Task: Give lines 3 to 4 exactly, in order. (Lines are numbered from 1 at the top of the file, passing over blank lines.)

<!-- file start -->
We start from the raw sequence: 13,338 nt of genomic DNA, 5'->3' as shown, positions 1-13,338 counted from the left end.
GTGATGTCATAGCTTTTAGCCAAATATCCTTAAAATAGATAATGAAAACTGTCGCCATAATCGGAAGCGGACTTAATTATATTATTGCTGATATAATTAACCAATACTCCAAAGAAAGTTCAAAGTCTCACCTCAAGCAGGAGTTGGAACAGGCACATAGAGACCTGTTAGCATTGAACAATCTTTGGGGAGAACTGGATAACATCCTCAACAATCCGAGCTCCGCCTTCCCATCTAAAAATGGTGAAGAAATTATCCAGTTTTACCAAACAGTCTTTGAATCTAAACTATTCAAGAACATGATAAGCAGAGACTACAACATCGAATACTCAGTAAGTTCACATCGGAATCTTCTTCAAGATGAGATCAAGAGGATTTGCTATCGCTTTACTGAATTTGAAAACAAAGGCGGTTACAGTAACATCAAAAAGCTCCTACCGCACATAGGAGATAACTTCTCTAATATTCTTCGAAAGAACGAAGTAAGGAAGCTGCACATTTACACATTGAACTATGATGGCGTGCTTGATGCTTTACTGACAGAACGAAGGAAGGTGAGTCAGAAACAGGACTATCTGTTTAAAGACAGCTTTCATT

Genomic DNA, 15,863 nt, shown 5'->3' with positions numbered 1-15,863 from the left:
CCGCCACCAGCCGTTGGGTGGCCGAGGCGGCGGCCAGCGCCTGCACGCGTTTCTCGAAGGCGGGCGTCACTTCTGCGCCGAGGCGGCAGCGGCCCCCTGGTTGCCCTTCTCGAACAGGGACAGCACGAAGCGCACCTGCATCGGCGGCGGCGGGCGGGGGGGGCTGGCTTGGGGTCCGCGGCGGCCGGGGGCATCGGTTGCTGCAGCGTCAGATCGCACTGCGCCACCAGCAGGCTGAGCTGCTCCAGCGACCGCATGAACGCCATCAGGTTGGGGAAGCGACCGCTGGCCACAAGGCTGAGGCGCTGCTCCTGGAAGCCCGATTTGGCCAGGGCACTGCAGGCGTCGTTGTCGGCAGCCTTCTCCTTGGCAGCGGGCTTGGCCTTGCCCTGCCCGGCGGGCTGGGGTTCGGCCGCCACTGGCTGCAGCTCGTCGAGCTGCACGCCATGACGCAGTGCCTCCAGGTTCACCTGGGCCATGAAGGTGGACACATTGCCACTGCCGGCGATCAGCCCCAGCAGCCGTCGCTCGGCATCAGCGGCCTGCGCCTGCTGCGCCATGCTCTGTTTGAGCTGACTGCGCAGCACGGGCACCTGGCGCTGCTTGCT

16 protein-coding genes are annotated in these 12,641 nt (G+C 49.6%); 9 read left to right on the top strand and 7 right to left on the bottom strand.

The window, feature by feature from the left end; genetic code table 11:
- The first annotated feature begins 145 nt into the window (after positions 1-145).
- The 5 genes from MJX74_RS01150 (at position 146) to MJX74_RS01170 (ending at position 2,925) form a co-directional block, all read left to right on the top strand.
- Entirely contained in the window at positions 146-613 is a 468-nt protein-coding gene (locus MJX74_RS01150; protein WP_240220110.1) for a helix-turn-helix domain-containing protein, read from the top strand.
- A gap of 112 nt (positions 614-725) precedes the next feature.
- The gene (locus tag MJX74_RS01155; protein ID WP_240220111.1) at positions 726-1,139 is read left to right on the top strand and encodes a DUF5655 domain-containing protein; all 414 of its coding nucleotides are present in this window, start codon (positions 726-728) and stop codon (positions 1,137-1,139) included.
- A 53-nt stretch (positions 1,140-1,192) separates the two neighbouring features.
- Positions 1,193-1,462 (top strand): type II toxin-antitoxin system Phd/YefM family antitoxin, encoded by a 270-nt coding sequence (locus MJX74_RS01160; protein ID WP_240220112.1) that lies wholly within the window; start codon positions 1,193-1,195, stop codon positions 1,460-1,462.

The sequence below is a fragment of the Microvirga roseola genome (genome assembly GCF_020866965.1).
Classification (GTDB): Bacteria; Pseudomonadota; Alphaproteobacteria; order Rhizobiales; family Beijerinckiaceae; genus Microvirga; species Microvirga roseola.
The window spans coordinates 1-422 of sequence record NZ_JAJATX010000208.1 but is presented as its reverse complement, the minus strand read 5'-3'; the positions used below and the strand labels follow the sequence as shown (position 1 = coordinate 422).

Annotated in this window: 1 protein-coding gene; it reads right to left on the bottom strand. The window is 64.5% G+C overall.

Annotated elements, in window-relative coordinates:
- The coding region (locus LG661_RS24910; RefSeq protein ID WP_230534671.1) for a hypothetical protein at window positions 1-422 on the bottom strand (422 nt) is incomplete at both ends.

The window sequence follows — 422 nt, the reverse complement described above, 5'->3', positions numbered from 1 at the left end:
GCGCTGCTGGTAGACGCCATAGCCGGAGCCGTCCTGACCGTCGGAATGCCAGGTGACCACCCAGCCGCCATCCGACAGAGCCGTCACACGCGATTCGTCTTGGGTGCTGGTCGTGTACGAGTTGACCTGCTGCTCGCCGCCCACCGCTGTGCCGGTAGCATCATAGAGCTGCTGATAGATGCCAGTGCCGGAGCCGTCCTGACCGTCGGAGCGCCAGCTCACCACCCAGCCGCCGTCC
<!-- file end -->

Genomic DNA, 15,863 nt, shown 5'->3' with positions numbered 1-15,863 from the left:
CCGCCACCAGCCGTTGGGTGGCCGAGGCGGCGGCCAGCGCCTGCACGCGTTTCTCGAAGGCGGGCGTCACTTCTGCGCCGAGGCGGCAGCGGCCCCCTGGTTGCCCTTCTCGAACAGGGACAGCACGAAGCGCACCTGCATCGGCGGCGGCGGGCGGGGGGGGCTGGCTTGGGGTCCGCGGCGGCCGGGGGCATCGGTTGCTGCAGCGTCAGATCGCACTGCGCCACCAGCAGGCTGAGCTGCTCCAGCGACCGCATGAACGCCATCAGGTTGGGGAAGCGACCGCTGGCCACAAGGCTGAGGCGCTGCTCCTGGAAGCCCGATTTGGCCAGGGCACTGCAGGCGTCGTTGTCGGCAGCCTTCTCCTTGGCAGCGGGCTTGGCCTTGCCCTGCCCGGCGGGCTGGGGTTCGGCCGCCACTGGCTGCAGCTCGTCGAGCTGCACGCCATGACGCAGTGCCTCCAGGTTCACCTGGGCCATGAAGGTGGACACATTGCCACTGCCGGCGATCAGCCCCAGCAGCCGTCGCTCGGCATCAGCGGCCTGCGCCTGCTGCGCCATGCTCTGTTTGAGCTGACTGCGCAGCACGGGCACCTGGCGCTGCTTGCT